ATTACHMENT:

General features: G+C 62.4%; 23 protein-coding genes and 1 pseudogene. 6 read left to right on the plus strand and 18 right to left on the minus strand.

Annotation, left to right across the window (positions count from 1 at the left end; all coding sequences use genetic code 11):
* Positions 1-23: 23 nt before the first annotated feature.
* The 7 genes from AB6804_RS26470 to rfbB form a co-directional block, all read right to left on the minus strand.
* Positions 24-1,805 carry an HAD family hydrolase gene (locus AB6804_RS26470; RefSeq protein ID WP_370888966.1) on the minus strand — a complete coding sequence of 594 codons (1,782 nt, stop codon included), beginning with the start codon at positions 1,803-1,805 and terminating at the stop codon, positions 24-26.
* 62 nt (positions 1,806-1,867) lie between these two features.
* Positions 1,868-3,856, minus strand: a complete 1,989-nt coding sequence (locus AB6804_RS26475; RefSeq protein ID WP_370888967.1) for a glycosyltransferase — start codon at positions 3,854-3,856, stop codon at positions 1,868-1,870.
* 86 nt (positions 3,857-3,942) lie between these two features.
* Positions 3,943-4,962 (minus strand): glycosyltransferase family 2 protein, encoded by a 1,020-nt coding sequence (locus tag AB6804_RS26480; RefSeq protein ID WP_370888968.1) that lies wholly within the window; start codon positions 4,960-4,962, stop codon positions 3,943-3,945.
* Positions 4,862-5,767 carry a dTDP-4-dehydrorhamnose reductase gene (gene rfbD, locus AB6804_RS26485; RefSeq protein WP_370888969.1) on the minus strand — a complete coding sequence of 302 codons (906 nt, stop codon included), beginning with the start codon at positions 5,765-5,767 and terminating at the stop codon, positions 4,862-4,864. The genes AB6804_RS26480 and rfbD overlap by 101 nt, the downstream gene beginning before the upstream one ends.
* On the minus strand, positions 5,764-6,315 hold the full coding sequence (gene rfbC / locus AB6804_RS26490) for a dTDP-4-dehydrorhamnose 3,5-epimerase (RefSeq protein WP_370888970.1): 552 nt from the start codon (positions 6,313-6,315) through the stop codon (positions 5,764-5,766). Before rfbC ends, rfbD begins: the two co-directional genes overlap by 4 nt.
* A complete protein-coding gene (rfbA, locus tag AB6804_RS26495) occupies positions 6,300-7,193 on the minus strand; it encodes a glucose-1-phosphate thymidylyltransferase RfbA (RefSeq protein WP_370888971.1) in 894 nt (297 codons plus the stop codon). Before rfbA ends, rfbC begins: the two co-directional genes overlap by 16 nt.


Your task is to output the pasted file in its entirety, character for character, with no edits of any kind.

General features: G+C 62.4%; 23 protein-coding genes and 1 pseudogene. 6 read left to right on the plus strand and 18 right to left on the minus strand.

Annotation, left to right across the window (positions count from 1 at the left end; all coding sequences use genetic code 11):
* Positions 1-23: 23 nt before the first annotated feature.
* The 7 genes from AB6804_RS26470 to rfbB form a co-directional block, all read right to left on the minus strand.
* Positions 24-1,805 carry an HAD family hydrolase gene (locus AB6804_RS26470; RefSeq protein ID WP_370888966.1) on the minus strand — a complete coding sequence of 594 codons (1,782 nt, stop codon included), beginning with the start codon at positions 1,803-1,805 and terminating at the stop codon, positions 24-26.
* 62 nt (positions 1,806-1,867) lie between these two features.
* Positions 1,868-3,856, minus strand: a complete 1,989-nt coding sequence (locus AB6804_RS26475; RefSeq protein ID WP_370888967.1) for a glycosyltransferase — start codon at positions 3,854-3,856, stop codon at positions 1,868-1,870.
* 86 nt (positions 3,857-3,942) lie between these two features.
* Positions 3,943-4,962 (minus strand): glycosyltransferase family 2 protein, encoded by a 1,020-nt coding sequence (locus tag AB6804_RS26480; RefSeq protein ID WP_370888968.1) that lies wholly within the window; start codon positions 4,960-4,962, stop codon positions 3,943-3,945.
* Positions 4,862-5,767 carry a dTDP-4-dehydrorhamnose reductase gene (gene rfbD, locus AB6804_RS26485; RefSeq protein WP_370888969.1) on the minus strand — a complete coding sequence of 302 codons (906 nt, stop codon included), beginning with the start codon at positions 5,765-5,767 and terminating at the stop codon, positions 4,862-4,864. The genes AB6804_RS26480 and rfbD overlap by 101 nt, the downstream gene beginning before the upstream one ends.
* On the minus strand, positions 5,764-6,315 hold the full coding sequence (gene rfbC / locus AB6804_RS26490) for a dTDP-4-dehydrorhamnose 3,5-epimerase (RefSeq protein WP_370888970.1): 552 nt from the start codon (positions 6,313-6,315) through the stop codon (positions 5,764-5,766). Before rfbC ends, rfbD begins: the two co-directional genes overlap by 4 nt.
* A complete protein-coding gene (rfbA, locus tag AB6804_RS26495) occupies positions 6,300-7,193 on the minus strand; it encodes a glucose-1-phosphate thymidylyltransferase RfbA (RefSeq protein WP_370888971.1) in 894 nt (297 codons plus the stop codon). Before rfbA ends, rfbC begins: the two co-directional genes overlap by 16 nt.